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Ethix Forum – Issue 12

In the past two issues we have considered the two-sided loyalty question: an employer for its employees in the face of downsizing, and employees for their employer in the current tight job market. Is loyalty important, and what are the key issues to consider today?

The question of employee loyalty is particularly troubling for information technology (IT) professionals, often placing them in conflict of interest situations. For decades research about IT professionals indicates that their professional loyalty far exceeds their employer loyalty. Add to that the fact that IT folks are typically hired on the basis of the vendor products in which they are skilled, and the result are the significant imbalances we see today especially in the software industry whereby too much market power has wound up in the hands of vendors at the expense of customers (i.e., the employers of IT folks). Though techies are supposed to make IT decisions in the best interests of their employers, in many enterprises, there’s little evidence they do this.

Sadly, most indications are that things are only getting worse given the growing demand for certain IT skills and the many once unbiased IT consultant who are now partnering with IT vendors. It is unlikely things will improve until enterprise management, the ultimate customers and purse string holders, starts managing IT like any other asset and paying more attention to IT decisions, projects and practices.
Leon A. Kappelman, Ph.D.
Director, Information Systems Research Center
Associate Professor, Business Computer Information Systems
Associate Director, Center for Quality & Productivity
University of North Texas
Denton, TX

As integrity is a decision to put truth above the interests of yourself, loyalty is a decision to put the interests of someone or something else above the interests of yourself. Being deliberately and intentionally loyal, without compromising integrity, is an important cahracter trait that should be encouraged and developed. An individual’s loyalties say much about the kind of person (or organization) they have chosen to be.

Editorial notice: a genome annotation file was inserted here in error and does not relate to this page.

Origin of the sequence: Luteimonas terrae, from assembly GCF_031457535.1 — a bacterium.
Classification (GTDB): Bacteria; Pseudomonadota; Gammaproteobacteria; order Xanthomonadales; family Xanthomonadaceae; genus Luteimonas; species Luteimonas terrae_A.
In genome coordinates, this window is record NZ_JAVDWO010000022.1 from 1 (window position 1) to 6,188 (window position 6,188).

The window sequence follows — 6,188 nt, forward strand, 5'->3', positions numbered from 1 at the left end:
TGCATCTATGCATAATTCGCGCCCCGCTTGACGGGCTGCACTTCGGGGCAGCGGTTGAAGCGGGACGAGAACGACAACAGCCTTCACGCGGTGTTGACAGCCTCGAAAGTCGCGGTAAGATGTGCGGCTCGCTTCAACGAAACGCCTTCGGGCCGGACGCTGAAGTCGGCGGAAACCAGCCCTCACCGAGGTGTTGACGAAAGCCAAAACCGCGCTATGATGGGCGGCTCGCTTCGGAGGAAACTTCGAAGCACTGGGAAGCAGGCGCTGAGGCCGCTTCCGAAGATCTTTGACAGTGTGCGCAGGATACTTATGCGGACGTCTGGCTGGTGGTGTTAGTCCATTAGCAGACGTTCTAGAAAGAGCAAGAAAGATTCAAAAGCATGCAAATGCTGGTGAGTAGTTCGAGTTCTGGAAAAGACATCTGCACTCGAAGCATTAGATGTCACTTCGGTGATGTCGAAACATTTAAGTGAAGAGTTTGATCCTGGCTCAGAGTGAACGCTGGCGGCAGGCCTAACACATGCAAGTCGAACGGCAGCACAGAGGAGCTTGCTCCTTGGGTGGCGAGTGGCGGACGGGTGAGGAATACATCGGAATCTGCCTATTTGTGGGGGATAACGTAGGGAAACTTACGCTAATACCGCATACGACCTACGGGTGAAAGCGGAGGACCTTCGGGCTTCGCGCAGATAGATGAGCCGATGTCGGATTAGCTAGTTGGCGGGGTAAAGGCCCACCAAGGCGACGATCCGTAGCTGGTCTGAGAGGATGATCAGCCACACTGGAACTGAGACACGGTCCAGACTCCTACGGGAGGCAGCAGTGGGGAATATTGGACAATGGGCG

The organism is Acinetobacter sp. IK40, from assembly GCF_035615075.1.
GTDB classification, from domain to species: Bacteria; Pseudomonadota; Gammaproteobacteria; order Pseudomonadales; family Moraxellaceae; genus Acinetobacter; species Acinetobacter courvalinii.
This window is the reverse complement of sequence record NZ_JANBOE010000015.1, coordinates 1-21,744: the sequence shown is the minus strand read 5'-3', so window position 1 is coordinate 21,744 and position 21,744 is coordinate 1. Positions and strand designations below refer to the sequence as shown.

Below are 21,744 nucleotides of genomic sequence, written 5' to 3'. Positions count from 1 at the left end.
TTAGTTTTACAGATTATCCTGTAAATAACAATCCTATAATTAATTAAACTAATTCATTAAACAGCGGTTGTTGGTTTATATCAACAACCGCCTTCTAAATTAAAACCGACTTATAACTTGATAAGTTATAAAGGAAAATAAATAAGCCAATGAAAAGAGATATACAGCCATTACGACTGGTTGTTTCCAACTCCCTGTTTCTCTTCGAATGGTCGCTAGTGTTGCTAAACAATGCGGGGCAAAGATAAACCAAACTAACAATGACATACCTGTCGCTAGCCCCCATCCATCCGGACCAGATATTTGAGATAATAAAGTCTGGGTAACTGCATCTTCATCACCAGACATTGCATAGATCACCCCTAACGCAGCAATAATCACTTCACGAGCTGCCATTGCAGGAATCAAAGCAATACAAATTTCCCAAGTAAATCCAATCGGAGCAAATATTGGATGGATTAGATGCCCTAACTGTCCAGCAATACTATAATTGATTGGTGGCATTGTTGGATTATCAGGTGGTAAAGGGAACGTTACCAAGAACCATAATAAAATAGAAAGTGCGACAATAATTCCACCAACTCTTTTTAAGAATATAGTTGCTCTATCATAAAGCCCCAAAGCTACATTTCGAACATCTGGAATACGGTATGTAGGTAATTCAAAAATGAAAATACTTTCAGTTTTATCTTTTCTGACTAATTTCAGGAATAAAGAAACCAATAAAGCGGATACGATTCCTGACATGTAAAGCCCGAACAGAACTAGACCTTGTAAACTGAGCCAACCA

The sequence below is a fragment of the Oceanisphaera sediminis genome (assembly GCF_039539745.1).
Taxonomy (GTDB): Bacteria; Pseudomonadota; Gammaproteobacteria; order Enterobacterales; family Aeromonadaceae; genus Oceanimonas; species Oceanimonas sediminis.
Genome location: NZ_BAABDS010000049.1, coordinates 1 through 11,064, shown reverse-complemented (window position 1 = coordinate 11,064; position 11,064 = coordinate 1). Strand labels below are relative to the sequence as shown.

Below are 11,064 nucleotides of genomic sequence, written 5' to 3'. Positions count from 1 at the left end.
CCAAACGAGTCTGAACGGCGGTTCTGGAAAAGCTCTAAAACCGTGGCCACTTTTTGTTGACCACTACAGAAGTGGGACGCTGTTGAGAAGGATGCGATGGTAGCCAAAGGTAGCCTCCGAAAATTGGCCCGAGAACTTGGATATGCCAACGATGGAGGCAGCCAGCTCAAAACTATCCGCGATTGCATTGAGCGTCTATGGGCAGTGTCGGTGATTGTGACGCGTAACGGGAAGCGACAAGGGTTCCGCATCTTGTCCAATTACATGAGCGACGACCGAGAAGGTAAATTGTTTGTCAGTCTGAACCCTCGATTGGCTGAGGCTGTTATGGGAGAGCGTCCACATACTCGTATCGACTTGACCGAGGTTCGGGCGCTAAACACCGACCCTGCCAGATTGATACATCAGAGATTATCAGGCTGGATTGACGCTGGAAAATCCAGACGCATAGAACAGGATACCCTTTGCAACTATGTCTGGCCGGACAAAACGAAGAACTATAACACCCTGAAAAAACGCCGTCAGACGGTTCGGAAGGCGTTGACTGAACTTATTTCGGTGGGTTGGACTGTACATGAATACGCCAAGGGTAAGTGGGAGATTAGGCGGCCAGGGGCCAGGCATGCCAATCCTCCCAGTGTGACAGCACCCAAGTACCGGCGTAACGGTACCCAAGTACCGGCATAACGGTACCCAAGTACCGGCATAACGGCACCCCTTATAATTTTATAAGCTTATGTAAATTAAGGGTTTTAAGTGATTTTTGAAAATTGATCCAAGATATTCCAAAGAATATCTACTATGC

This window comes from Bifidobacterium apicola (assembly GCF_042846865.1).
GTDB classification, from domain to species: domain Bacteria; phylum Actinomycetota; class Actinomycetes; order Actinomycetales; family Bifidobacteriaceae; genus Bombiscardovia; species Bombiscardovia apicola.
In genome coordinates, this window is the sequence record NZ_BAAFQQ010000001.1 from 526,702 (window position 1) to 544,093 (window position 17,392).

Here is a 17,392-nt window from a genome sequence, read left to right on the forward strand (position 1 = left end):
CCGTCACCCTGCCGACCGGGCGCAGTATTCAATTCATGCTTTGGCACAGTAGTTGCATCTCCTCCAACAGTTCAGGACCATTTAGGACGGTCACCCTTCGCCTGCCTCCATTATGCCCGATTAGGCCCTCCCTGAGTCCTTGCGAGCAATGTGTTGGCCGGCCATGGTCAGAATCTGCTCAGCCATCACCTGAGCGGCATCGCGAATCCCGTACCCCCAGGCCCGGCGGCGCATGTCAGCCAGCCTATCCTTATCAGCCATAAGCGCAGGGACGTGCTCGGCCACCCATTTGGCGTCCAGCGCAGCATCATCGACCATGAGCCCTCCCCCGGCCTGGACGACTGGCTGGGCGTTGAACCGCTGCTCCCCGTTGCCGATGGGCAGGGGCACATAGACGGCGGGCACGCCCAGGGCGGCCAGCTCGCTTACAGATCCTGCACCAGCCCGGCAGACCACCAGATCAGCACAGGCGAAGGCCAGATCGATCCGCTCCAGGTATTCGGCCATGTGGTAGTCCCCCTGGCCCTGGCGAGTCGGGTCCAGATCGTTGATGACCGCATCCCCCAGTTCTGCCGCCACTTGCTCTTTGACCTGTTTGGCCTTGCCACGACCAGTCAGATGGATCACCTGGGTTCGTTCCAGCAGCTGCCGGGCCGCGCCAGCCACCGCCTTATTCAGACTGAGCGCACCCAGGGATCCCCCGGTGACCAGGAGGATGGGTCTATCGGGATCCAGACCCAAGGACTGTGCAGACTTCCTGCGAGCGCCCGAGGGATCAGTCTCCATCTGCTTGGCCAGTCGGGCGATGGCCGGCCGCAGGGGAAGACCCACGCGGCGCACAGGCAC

As implied in the context of the forum question, loyalty is no longer being modeled in the work place by either employer or employee. The key issue is that self and wealth have become core values.
Scott Bradley
Redmond, WA

If you want to retain your best workers it takes hard work! Gone are the days when employees would stay at a firm and make it a career. It’s no longer true in professional sports, and it’s no longer true in the business world. I am constantly amazed at the ignorance or arrogance that managers demonstrate when they criticize workers for their lack of loyalty. It’s time to realize that top talent is in constant demand in a highly competitive market. Top talent at major high-tech firms, for example, get an average of three calls a week from recruiters.

Assuming that your top talent is not going to get a better offer than their current job is arrogant! Assuming that top talent is not looking is naive at best. Take continuous offers as a given. Your job as a manager then becomes relatively simple. Your job is to assure that the best offer comes from within the firm as opposed to from outside it!

Re-recruit your top talent!

Excerpted from the article “Re-Recruit Your Top Talent… If You Want Loyalty, Buy A Dog!” Electronic Recruiting Daily, June 9, 2000. (http://www.erexchange.com/Articles)
John Sullivan, Ph.D.
CTO, Agilent Technologies (on leave)
Head of the Human Resources Management Program,
San Francisco State University
San Francisco CA

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